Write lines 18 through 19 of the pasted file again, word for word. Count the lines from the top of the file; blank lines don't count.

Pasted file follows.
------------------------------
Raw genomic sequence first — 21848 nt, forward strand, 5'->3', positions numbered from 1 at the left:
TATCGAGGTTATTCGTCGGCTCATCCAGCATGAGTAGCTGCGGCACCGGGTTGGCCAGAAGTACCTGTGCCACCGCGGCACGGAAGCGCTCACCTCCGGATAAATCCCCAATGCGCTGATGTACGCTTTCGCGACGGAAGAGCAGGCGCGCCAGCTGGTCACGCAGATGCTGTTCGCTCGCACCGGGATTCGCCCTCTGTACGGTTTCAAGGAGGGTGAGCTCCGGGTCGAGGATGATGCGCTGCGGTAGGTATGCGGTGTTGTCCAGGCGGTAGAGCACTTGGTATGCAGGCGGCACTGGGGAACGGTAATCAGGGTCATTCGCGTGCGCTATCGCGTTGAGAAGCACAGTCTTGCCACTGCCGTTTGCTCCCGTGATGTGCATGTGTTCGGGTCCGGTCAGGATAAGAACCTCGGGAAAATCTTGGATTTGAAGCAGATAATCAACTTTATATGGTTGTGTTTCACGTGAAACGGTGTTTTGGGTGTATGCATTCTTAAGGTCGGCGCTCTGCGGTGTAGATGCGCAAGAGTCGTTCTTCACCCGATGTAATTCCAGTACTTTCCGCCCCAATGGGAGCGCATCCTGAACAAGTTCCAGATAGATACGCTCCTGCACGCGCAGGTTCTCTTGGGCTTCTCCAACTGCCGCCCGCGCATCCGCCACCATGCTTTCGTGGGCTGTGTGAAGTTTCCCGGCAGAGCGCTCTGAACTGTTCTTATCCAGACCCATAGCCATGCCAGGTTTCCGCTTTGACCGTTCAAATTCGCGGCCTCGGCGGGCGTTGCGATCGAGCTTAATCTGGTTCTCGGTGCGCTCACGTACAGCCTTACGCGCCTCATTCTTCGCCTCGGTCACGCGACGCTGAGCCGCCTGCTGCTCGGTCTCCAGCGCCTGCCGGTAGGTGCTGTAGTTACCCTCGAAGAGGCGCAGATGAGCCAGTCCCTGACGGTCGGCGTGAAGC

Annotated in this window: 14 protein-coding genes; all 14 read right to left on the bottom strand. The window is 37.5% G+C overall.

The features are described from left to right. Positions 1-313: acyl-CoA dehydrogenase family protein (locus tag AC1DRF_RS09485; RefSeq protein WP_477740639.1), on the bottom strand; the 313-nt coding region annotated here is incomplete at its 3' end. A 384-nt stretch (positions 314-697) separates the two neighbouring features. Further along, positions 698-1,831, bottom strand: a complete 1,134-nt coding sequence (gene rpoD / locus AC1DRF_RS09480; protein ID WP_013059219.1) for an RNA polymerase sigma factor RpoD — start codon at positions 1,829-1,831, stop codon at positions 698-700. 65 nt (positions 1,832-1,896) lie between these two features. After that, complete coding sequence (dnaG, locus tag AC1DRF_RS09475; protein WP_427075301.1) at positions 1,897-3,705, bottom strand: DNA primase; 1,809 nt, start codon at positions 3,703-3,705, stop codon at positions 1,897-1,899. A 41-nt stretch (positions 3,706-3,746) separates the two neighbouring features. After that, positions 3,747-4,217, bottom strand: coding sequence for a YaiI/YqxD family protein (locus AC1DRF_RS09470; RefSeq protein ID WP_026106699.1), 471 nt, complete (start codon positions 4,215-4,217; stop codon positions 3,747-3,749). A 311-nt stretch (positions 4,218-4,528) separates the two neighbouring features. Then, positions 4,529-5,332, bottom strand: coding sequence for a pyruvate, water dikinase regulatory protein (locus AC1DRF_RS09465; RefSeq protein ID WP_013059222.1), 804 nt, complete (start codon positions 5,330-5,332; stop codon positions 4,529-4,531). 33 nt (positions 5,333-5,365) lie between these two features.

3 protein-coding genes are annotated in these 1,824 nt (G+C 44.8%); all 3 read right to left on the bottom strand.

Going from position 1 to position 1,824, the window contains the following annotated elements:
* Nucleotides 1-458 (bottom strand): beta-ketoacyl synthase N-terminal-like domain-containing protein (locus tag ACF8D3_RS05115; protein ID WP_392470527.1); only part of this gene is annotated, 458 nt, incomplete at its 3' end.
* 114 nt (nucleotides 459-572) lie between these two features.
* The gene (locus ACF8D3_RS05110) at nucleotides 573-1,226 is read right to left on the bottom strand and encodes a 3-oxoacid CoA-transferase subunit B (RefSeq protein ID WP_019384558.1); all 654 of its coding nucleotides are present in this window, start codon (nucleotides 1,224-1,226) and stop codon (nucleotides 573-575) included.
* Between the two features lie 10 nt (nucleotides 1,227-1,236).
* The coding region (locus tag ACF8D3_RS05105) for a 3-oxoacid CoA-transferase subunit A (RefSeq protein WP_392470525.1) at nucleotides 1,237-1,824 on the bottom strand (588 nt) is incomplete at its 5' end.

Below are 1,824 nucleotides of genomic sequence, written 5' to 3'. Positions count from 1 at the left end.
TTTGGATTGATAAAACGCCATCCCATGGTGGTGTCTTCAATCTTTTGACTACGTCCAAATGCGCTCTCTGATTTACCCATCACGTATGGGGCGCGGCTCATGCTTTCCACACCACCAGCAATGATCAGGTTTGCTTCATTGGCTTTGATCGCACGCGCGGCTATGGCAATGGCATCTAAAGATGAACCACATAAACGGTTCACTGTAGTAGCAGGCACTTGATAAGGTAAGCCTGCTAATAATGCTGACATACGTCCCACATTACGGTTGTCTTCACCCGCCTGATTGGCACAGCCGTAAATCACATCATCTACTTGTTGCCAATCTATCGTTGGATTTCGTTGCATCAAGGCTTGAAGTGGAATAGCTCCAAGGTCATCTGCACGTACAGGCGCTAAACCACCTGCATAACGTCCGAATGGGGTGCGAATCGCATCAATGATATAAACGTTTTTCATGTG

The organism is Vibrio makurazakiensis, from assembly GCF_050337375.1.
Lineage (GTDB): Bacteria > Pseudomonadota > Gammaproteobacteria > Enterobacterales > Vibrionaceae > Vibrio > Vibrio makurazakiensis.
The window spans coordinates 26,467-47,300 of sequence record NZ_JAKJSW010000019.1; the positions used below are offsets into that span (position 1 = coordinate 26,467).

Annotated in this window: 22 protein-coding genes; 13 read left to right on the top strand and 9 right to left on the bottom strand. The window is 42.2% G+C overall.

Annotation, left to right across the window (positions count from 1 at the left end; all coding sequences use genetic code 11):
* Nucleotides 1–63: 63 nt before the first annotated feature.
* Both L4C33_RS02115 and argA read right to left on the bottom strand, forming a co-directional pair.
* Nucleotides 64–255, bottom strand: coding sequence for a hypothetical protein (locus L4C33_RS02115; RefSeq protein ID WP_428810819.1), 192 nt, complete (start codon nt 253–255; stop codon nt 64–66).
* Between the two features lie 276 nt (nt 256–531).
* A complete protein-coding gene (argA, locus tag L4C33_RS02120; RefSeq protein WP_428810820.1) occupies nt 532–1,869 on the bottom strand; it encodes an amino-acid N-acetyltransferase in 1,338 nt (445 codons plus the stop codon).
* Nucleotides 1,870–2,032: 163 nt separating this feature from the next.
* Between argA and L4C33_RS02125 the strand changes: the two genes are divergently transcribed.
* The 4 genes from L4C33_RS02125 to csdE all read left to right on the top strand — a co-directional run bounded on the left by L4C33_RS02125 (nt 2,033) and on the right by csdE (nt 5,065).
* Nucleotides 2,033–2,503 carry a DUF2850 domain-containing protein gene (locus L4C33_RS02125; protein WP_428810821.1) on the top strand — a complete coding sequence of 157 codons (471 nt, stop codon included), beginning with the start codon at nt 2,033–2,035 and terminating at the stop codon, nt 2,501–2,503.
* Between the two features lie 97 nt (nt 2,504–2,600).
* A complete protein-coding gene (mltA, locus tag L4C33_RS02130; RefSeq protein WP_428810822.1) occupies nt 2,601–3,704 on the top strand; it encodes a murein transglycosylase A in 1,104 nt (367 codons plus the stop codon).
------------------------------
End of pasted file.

Annotation, left to right across the window (positions count from 1 at the left end; all coding sequences use genetic code 11):
* Nucleotides 1–63: 63 nt before the first annotated feature.